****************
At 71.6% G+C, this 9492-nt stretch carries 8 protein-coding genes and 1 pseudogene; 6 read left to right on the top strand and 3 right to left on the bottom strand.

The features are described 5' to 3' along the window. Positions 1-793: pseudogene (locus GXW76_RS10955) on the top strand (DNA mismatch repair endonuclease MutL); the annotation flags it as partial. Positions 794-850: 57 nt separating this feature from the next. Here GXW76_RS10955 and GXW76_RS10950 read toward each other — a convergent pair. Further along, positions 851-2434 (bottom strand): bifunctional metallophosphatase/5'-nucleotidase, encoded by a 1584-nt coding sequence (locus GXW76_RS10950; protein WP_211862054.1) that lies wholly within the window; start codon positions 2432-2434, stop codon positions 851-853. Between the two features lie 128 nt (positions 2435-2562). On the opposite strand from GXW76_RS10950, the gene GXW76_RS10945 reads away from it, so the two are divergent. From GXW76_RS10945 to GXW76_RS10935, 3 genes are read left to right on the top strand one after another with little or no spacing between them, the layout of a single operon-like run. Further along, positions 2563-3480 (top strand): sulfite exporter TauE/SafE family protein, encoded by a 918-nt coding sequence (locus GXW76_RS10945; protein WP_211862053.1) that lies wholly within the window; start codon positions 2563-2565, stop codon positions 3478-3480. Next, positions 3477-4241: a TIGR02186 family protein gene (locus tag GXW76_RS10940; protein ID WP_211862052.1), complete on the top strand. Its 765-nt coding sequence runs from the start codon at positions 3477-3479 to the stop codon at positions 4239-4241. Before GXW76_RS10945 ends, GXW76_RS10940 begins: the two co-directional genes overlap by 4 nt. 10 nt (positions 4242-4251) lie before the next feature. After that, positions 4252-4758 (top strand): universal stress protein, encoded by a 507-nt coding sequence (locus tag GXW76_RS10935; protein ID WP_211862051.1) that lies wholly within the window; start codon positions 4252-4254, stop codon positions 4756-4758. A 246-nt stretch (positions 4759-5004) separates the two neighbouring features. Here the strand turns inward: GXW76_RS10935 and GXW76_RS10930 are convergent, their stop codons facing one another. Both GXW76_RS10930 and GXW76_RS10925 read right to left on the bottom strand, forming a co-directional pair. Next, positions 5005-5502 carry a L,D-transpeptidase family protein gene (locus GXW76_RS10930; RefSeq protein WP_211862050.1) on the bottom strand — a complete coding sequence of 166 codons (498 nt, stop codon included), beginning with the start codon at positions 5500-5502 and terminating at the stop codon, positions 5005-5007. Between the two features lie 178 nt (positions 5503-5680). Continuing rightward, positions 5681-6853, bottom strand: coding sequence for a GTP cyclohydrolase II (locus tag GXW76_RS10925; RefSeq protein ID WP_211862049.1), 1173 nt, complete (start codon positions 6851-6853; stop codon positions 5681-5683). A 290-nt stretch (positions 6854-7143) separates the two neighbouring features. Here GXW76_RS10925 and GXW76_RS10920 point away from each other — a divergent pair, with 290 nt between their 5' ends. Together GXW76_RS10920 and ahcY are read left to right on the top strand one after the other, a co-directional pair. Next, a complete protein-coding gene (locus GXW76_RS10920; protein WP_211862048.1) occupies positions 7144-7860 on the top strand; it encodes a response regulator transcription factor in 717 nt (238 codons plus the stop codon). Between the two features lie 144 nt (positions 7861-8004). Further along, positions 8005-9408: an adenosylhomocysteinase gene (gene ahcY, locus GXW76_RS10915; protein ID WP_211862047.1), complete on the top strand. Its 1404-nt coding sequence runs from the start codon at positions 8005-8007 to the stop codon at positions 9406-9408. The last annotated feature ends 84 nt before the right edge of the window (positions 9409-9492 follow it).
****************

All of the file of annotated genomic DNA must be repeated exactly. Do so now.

At 71.6% G+C, this 9492-nt stretch carries 8 protein-coding genes and 1 pseudogene; 6 read left to right on the top strand and 3 right to left on the bottom strand.

The features are described 5' to 3' along the window. Positions 1-793: pseudogene (locus GXW76_RS10955) on the top strand (DNA mismatch repair endonuclease MutL); the annotation flags it as partial. Positions 794-850: 57 nt separating this feature from the next. Here GXW76_RS10955 and GXW76_RS10950 read toward each other — a convergent pair. Further along, positions 851-2434 (bottom strand): bifunctional metallophosphatase/5'-nucleotidase, encoded by a 1584-nt coding sequence (locus GXW76_RS10950; protein WP_211862054.1) that lies wholly within the window; start codon positions 2432-2434, stop codon positions 851-853. Between the two features lie 128 nt (positions 2435-2562). On the opposite strand from GXW76_RS10950, the gene GXW76_RS10945 reads away from it, so the two are divergent. From GXW76_RS10945 to GXW76_RS10935, 3 genes are read left to right on the top strand one after another with little or no spacing between them, the layout of a single operon-like run. Further along, positions 2563-3480 (top strand): sulfite exporter TauE/SafE family protein, encoded by a 918-nt coding sequence (locus GXW76_RS10945; protein WP_211862053.1) that lies wholly within the window; start codon positions 2563-2565, stop codon positions 3478-3480. Next, positions 3477-4241: a TIGR02186 family protein gene (locus tag GXW76_RS10940; protein ID WP_211862052.1), complete on the top strand. Its 765-nt coding sequence runs from the start codon at positions 3477-3479 to the stop codon at positions 4239-4241. Before GXW76_RS10945 ends, GXW76_RS10940 begins: the two co-directional genes overlap by 4 nt. 10 nt (positions 4242-4251) lie before the next feature. After that, positions 4252-4758 (top strand): universal stress protein, encoded by a 507-nt coding sequence (locus tag GXW76_RS10935; protein ID WP_211862051.1) that lies wholly within the window; start codon positions 4252-4254, stop codon positions 4756-4758. A 246-nt stretch (positions 4759-5004) separates the two neighbouring features. Here the strand turns inward: GXW76_RS10935 and GXW76_RS10930 are convergent, their stop codons facing one another. Both GXW76_RS10930 and GXW76_RS10925 read right to left on the bottom strand, forming a co-directional pair. Next, positions 5005-5502 carry a L,D-transpeptidase family protein gene (locus GXW76_RS10930; RefSeq protein WP_211862050.1) on the bottom strand — a complete coding sequence of 166 codons (498 nt, stop codon included), beginning with the start codon at positions 5500-5502 and terminating at the stop codon, positions 5005-5007. Between the two features lie 178 nt (positions 5503-5680). Continuing rightward, positions 5681-6853, bottom strand: coding sequence for a GTP cyclohydrolase II (locus tag GXW76_RS10925; RefSeq protein ID WP_211862049.1), 1173 nt, complete (start codon positions 6851-6853; stop codon positions 5681-5683). A 290-nt stretch (positions 6854-7143) separates the two neighbouring features. Here GXW76_RS10925 and GXW76_RS10920 point away from each other — a divergent pair, with 290 nt between their 5' ends. Together GXW76_RS10920 and ahcY are read left to right on the top strand one after the other, a co-directional pair. Next, a complete protein-coding gene (locus GXW76_RS10920; protein WP_211862048.1) occupies positions 7144-7860 on the top strand; it encodes a response regulator transcription factor in 717 nt (238 codons plus the stop codon). Between the two features lie 144 nt (positions 7861-8004). Further along, positions 8005-9408: an adenosylhomocysteinase gene (gene ahcY, locus GXW76_RS10915; protein ID WP_211862047.1), complete on the top strand. Its 1404-nt coding sequence runs from the start codon at positions 8005-8007 to the stop codon at positions 9406-9408. The last annotated feature ends 84 nt before the right edge of the window (positions 9409-9492 follow it).